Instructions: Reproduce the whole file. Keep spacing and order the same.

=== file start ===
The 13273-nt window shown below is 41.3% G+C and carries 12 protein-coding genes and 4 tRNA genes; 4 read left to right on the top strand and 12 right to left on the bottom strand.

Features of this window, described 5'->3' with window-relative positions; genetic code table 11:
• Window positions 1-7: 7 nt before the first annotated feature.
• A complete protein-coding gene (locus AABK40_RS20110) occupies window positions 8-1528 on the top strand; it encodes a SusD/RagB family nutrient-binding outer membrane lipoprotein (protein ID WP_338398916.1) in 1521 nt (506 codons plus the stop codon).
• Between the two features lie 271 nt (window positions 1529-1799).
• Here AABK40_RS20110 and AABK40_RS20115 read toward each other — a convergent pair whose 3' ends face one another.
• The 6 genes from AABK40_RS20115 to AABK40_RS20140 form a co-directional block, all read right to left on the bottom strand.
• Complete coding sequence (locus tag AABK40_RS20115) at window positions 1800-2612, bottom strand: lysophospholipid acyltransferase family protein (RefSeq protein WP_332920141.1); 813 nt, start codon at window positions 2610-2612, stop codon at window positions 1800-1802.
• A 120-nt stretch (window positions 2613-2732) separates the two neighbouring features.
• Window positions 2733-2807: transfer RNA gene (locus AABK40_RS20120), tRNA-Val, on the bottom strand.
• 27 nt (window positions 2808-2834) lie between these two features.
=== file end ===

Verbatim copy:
The 13273-nt window shown below is 41.3% G+C and carries 12 protein-coding genes and 4 tRNA genes; 4 read left to right on the top strand and 12 right to left on the bottom strand.

Features of this window, described 5'->3' with window-relative positions; genetic code table 11:
• Window positions 1-7: 7 nt before the first annotated feature.
• A complete protein-coding gene (locus AABK40_RS20110) occupies window positions 8-1528 on the top strand; it encodes a SusD/RagB family nutrient-binding outer membrane lipoprotein (protein ID WP_338398916.1) in 1521 nt (506 codons plus the stop codon).
• Between the two features lie 271 nt (window positions 1529-1799).
• Here AABK40_RS20110 and AABK40_RS20115 read toward each other — a convergent pair whose 3' ends face one another.
• The 6 genes from AABK40_RS20115 to AABK40_RS20140 form a co-directional block, all read right to left on the bottom strand.
• Complete coding sequence (locus tag AABK40_RS20115) at window positions 1800-2612, bottom strand: lysophospholipid acyltransferase family protein (RefSeq protein WP_332920141.1); 813 nt, start codon at window positions 2610-2612, stop codon at window positions 1800-1802.
• A 120-nt stretch (window positions 2613-2732) separates the two neighbouring features.
• Window positions 2733-2807: transfer RNA gene (locus AABK40_RS20120), tRNA-Val, on the bottom strand.
• 27 nt (window positions 2808-2834) lie between these two features.